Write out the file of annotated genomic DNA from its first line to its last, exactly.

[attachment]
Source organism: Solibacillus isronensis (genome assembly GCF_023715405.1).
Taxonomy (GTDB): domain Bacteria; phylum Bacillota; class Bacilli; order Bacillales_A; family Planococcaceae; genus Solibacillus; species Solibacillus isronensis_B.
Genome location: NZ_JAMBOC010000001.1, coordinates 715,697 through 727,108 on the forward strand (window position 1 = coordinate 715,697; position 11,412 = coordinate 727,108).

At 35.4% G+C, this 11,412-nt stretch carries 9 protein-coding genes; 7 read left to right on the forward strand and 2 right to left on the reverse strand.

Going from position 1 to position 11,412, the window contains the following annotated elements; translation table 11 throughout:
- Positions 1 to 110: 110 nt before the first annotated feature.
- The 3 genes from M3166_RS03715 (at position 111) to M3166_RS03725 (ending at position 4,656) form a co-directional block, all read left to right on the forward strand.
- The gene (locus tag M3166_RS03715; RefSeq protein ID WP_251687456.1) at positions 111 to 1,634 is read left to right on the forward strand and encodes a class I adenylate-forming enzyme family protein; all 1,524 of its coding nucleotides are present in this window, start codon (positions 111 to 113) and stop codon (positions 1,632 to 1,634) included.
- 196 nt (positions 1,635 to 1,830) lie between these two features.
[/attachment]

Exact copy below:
Source organism: Solibacillus isronensis (genome assembly GCF_023715405.1).
Taxonomy (GTDB): domain Bacteria; phylum Bacillota; class Bacilli; order Bacillales_A; family Planococcaceae; genus Solibacillus; species Solibacillus isronensis_B.
Genome location: NZ_JAMBOC010000001.1, coordinates 715,697 through 727,108 on the forward strand (window position 1 = coordinate 715,697; position 11,412 = coordinate 727,108).

At 35.4% G+C, this 11,412-nt stretch carries 9 protein-coding genes; 7 read left to right on the forward strand and 2 right to left on the reverse strand.

Going from position 1 to position 11,412, the window contains the following annotated elements; translation table 11 throughout:
- Positions 1 to 110: 110 nt before the first annotated feature.
- The 3 genes from M3166_RS03715 (at position 111) to M3166_RS03725 (ending at position 4,656) form a co-directional block, all read left to right on the forward strand.
- The gene (locus tag M3166_RS03715; RefSeq protein ID WP_251687456.1) at positions 111 to 1,634 is read left to right on the forward strand and encodes a class I adenylate-forming enzyme family protein; all 1,524 of its coding nucleotides are present in this window, start codon (positions 111 to 113) and stop codon (positions 1,632 to 1,634) included.
- 196 nt (positions 1,635 to 1,830) lie between these two features.